Our garbage
beaches long.
Whereas we, passed away
of no one’s bereavement we will be.
To those in distress, poetry can be companion and consolation as described in a poem by the Austrian poet Christine Busta:

Sometimes, a poem is
a timid hand,
stretched out in the darkness
to a fellow human.
Hello you, I am here.
I rejoice, I suffer,
I am thoughtful just like you.
I am tired
and neither can sleep.

No other art form than poetry can express the greatest of human feelings: love or its loss. I recite a short love poem by the great Icelandic poet
Stefán Hördur Grimsson:


So hard they can be, the shadows of the night
that the heartbeat of my love
becomes heavy and dark
So hard they can be,
the shadows of the night.

But even when the hour comes that we have to leave this vale of tears
and a god - or the cosmos  - calls us back, poetry offers gentle words to depart. The Korean poet Sin Sôk-chông did it with an impressive beautiful poem, entitled:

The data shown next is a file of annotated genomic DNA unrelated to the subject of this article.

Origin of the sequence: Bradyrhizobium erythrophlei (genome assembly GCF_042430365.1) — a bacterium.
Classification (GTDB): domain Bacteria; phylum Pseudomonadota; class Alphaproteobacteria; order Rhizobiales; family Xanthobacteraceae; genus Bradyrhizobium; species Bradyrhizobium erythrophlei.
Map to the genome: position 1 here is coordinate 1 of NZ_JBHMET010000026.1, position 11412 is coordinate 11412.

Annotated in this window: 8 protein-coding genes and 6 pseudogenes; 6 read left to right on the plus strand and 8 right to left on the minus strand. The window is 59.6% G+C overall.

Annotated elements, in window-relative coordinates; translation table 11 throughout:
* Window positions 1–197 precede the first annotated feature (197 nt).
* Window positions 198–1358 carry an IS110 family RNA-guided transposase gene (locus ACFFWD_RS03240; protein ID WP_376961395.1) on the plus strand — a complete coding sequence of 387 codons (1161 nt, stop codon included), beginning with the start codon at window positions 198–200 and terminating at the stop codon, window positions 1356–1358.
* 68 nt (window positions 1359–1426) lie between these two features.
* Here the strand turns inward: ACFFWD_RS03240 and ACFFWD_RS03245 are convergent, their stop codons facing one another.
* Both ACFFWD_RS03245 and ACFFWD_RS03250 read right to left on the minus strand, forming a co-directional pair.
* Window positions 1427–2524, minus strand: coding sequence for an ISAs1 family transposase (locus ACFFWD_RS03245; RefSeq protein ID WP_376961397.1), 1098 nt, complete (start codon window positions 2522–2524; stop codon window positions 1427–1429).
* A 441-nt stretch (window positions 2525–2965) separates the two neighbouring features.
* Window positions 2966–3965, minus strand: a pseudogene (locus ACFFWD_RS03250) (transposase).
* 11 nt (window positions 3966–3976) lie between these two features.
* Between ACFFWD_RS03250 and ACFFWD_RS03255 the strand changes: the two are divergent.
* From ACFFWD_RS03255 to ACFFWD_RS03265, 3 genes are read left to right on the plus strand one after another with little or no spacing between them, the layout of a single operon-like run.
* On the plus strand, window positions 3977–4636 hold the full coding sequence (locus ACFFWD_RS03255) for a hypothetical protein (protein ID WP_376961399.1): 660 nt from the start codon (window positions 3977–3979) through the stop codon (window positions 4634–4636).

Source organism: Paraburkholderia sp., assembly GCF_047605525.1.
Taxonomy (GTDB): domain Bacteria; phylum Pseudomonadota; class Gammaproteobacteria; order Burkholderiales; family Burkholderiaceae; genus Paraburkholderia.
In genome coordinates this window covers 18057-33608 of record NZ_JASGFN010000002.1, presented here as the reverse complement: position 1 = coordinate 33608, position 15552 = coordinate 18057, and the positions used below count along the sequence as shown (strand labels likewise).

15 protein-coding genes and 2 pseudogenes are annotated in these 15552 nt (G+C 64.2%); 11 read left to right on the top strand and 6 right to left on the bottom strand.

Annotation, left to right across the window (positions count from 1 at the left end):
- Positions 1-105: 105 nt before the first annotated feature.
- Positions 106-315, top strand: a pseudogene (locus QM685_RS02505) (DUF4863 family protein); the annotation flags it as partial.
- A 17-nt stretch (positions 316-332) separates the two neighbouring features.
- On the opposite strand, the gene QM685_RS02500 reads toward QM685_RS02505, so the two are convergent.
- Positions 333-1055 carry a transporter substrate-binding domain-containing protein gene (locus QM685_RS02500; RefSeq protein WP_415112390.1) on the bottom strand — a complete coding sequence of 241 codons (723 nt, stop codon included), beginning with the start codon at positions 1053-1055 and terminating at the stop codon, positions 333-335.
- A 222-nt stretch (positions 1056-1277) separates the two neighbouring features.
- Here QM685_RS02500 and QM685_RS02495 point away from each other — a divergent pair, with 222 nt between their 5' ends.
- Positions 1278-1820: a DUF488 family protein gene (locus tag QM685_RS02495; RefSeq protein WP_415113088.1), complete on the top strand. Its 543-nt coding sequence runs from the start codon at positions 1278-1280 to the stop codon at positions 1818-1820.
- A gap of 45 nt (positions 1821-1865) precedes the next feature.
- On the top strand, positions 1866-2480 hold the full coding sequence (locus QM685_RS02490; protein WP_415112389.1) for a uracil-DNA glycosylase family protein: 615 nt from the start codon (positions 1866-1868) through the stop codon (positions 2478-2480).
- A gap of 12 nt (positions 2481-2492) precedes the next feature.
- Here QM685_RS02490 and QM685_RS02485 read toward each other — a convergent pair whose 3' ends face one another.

When you call me
I will come to you
like yellowed ginkgo leaves
float in the autumnwind.
When you call me
I will come to you
like the new moon silently sinks away
at night, when the mist descends above the lake.
When you call me
I will come to you
like the sun of an early spring penetrates the grass
when white herons sing in the azure sky.

Sure, poetry cannot change the world, but how poor humanity would be, without Homer, without Li Po and Tu Fu, without Shakespeare, Dante and Petrarca, without Basho and Issa, Goethe, Baudelaire, Tagore, Mandelstam, Neruda, Lorca and so many other poets who offered beauty, faith, solace and hope, victuals for the human being on his journey to his irrevocable disappearance from this world.